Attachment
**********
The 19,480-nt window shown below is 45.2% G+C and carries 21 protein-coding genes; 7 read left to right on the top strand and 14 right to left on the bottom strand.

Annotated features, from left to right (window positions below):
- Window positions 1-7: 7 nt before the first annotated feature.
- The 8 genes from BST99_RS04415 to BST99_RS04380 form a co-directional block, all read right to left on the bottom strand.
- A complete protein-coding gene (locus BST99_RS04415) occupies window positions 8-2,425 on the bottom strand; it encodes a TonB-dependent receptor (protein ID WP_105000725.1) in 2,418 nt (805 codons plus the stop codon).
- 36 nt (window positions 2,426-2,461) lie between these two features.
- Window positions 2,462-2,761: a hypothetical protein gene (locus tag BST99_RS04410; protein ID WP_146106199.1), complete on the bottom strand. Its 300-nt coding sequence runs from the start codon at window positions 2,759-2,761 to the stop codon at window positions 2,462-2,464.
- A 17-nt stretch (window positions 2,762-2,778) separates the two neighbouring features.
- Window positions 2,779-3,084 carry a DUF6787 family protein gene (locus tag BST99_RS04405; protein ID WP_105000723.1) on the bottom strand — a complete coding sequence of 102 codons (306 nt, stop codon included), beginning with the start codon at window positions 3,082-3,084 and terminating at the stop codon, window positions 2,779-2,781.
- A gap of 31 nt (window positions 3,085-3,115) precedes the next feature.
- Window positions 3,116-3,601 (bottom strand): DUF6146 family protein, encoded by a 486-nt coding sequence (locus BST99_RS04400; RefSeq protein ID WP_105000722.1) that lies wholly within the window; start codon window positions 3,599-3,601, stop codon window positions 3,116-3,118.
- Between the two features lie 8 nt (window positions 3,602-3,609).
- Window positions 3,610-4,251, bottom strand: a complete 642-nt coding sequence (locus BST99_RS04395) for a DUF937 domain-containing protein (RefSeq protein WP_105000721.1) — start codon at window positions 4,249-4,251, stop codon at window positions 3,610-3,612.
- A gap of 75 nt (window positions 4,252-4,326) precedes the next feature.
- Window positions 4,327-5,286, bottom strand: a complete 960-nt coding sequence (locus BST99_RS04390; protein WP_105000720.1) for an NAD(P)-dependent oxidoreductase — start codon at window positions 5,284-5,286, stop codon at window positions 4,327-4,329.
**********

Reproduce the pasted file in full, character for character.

The 19,480-nt window shown below is 45.2% G+C and carries 21 protein-coding genes; 7 read left to right on the top strand and 14 right to left on the bottom strand.

Annotated features, from left to right (window positions below):
- Window positions 1-7: 7 nt before the first annotated feature.
- The 8 genes from BST99_RS04415 to BST99_RS04380 form a co-directional block, all read right to left on the bottom strand.
- A complete protein-coding gene (locus BST99_RS04415) occupies window positions 8-2,425 on the bottom strand; it encodes a TonB-dependent receptor (protein ID WP_105000725.1) in 2,418 nt (805 codons plus the stop codon).
- 36 nt (window positions 2,426-2,461) lie between these two features.
- Window positions 2,462-2,761: a hypothetical protein gene (locus tag BST99_RS04410; protein ID WP_146106199.1), complete on the bottom strand. Its 300-nt coding sequence runs from the start codon at window positions 2,759-2,761 to the stop codon at window positions 2,462-2,464.
- A 17-nt stretch (window positions 2,762-2,778) separates the two neighbouring features.
- Window positions 2,779-3,084 carry a DUF6787 family protein gene (locus tag BST99_RS04405; protein ID WP_105000723.1) on the bottom strand — a complete coding sequence of 102 codons (306 nt, stop codon included), beginning with the start codon at window positions 3,082-3,084 and terminating at the stop codon, window positions 2,779-2,781.
- A gap of 31 nt (window positions 3,085-3,115) precedes the next feature.
- Window positions 3,116-3,601 (bottom strand): DUF6146 family protein, encoded by a 486-nt coding sequence (locus BST99_RS04400; RefSeq protein ID WP_105000722.1) that lies wholly within the window; start codon window positions 3,599-3,601, stop codon window positions 3,116-3,118.
- Between the two features lie 8 nt (window positions 3,602-3,609).
- Window positions 3,610-4,251, bottom strand: a complete 642-nt coding sequence (locus BST99_RS04395) for a DUF937 domain-containing protein (RefSeq protein WP_105000721.1) — start codon at window positions 4,249-4,251, stop codon at window positions 3,610-3,612.
- A gap of 75 nt (window positions 4,252-4,326) precedes the next feature.
- Window positions 4,327-5,286, bottom strand: a complete 960-nt coding sequence (locus BST99_RS04390; protein WP_105000720.1) for an NAD(P)-dependent oxidoreductase — start codon at window positions 5,284-5,286, stop codon at window positions 4,327-4,329.